Miami Dolphins

Miami Dolphins game a happy homecoming for locally bred Colts

Former Coral Gables High and University of Miami star running back Frank Gore, left, who led the Colts to an 18-12 victory over the Dolphins in his hometown, laughs with Miami defensive end Olivier Vernon after Sunday’s game.
Former Coral Gables High and University of Miami star running back Frank Gore, left, who led the Colts to an 18-12 victory over the Dolphins in his hometown, laughs with Miami defensive end Olivier Vernon after Sunday’s game. adiaz@miamiherald.com

The Miami Colts did in the Miami Dolphins on Sunday. And after the game, the Sun Life Stadium visitors’ locker room burst with the shouts and cackles of old friends reconnecting if only for a moment.

Running back Frank Gore of Coral Gables High and the University of Miami greeted some South Florida media with friendly handshake-shoulder bumps. Former UM and Colts wide receiver Reggie Wayne knelt as if hiding from ex-Canes teammate Andre Johnson as the former Miami High star receiver talked with the media.

Miami natives Frank Gore and T.Y. Hilton, two of the many Colts either from South Florida or with Miami connections, speak after Indianapolis beat the Dolphins 18-12 on Dec. 27, 2015 in what was the first NFL game in Miami for each.

“It’s always fun,” Johnson said of playing in Miami. “Guys working security on our door, I went to middle school with. You get to see a lot of people you haven’t seen in years. I was a huge Dolphins fan growing up, always had dreams of playing in this stadium.”

Gore ran for 85 yards on 14 carries, including touchdowns of 37 and 11 yards on which the Dolphins defense looked as helpless to stop him as high school defenses did in the late 1990s.

The only Dolphins touchdown came from Lamar Miller, out of Miami Killian High and UM, who Gore considers akin to a younger brother.

Miami Springs High and FIU product T.Y. Hilton’s four catches for 64 yards led the Colts in both categories and probably conjured ponderings on tight end Michael Egnew’s current whereabouts.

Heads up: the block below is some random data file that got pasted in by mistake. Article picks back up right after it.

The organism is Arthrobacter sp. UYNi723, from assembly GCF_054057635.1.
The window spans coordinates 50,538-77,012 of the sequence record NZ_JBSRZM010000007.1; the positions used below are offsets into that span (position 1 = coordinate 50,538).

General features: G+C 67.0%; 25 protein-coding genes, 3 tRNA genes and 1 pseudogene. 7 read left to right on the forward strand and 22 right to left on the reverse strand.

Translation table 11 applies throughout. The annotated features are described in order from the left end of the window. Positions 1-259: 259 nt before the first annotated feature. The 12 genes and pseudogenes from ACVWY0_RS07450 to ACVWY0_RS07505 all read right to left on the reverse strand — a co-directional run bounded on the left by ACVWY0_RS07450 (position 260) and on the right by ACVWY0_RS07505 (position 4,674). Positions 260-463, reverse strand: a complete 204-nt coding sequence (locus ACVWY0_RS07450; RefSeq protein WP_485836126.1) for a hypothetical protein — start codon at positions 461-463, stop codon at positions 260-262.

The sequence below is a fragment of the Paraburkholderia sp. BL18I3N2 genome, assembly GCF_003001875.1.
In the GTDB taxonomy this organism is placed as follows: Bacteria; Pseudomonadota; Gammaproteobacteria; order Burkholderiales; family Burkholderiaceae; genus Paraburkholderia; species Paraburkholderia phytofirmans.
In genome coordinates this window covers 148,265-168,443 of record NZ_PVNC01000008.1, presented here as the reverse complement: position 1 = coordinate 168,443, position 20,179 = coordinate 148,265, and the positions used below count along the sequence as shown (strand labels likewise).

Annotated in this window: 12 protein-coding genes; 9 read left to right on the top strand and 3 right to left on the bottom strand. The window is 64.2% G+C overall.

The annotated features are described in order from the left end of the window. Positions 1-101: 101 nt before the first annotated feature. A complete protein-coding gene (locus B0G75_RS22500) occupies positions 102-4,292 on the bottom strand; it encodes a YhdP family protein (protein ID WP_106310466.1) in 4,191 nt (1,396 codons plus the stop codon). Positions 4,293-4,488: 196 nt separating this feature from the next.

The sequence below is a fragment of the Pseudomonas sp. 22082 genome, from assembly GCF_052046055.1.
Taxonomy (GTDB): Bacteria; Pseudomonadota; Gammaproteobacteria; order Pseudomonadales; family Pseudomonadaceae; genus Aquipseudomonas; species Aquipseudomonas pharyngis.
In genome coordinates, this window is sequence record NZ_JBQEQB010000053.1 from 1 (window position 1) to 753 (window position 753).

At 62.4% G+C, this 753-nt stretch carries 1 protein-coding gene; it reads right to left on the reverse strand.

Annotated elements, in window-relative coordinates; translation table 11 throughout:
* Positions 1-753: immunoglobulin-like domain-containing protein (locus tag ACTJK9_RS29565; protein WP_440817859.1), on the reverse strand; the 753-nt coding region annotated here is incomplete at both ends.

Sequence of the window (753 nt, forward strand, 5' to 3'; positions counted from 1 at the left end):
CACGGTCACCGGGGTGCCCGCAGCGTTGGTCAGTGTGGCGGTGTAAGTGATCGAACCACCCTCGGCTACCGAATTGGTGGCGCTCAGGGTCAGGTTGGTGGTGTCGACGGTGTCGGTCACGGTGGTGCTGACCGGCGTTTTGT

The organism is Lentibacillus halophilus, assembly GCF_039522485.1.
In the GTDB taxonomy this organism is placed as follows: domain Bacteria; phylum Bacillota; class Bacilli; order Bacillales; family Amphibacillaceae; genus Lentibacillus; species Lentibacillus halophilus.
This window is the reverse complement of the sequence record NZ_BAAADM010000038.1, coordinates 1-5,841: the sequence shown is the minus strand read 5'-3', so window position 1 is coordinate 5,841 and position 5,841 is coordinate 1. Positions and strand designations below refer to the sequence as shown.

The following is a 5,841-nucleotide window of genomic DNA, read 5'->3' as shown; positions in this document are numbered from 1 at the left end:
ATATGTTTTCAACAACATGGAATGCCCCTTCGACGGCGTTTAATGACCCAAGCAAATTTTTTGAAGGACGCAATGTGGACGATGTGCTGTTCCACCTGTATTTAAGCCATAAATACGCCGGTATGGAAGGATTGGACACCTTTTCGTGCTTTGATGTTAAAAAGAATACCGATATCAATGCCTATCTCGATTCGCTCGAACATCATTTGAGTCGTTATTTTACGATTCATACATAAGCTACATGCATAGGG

Johnson caught three passes for 39 yards, and 2015 first-round pick Phillip Dorsett out of UM caught two passes for 29 yards. On the Dolphins’ final drive, Coral Springs Charter graduate Darius Butler batted away a potential game-winning touchdown pass.

Indianapolis’ first touchdown drive started with a Brent Grimes penalty for holding Hilton and ended with Dorsett’s 22-yard reception and Gore’s 37-yard touchdown run. The first two plays after third-string quarterback Charlie Whitehurst entered the game for the injured Matt Hasselbeck: Whitehurst to Johnson for 11 yards on third-and-10 and Gore’s 11-yard touchdown run.

Clearly, the Miami Colts felt at home.

“Just getting back home, getting some of that warm weather,” Hilton said. “Getting off the plane you had that smell. ‘Yeah, I’m home.’ It was kind of cool.”

Nobody felt it more than Gore. Though in his 11th NFL season and already the all-time leading rusher for one franchise (San Francisco), he had never played here during his career.

He missed San Francisco’s 2008 game here with an injury. The Gore contingent in the crowd included 60 people.

“I feel good,” Gore said with a smile afterwards. “It’s been a tough year. I just wanted to come out here and let my fans remember what I’ve been doing since high school. Let them know I still can play and when I get opportunities I can take advantage of them.”

Miami Herald sportswriter Adam H. Beasley reacts to the Miami Dolphins' 18-12 loss to the Indianapolis Colts at Sun Life Stadium on Sunday, Dec. 27, 2015.

Such as his two touchdown runs, showing Gore’s trademark power and cutting ability. On the first one, Gore eluded tackle attempts by Dolphins safety Reshad Jones and cornerback Michael Thomas before outrunning Jelani Jenkins to the end zone.

“My O-line did a great job of making a hole,” Gore said. “I saw No. 20 [Jones] duck his head, so I put a move, I put my hand down and kept going.”

At the end, as the Colts defense held the Dolphins out of the end zone from the 5-yard line, Hilton and Johnson felt a rush of youth.

“We were just on the sideline talking — ‘When we get this stop, we’re going to rush this field,’ ” Hilton said. “It was kind of cool, running on the field like big kids.”

Related stories from Miami Herald

  Comments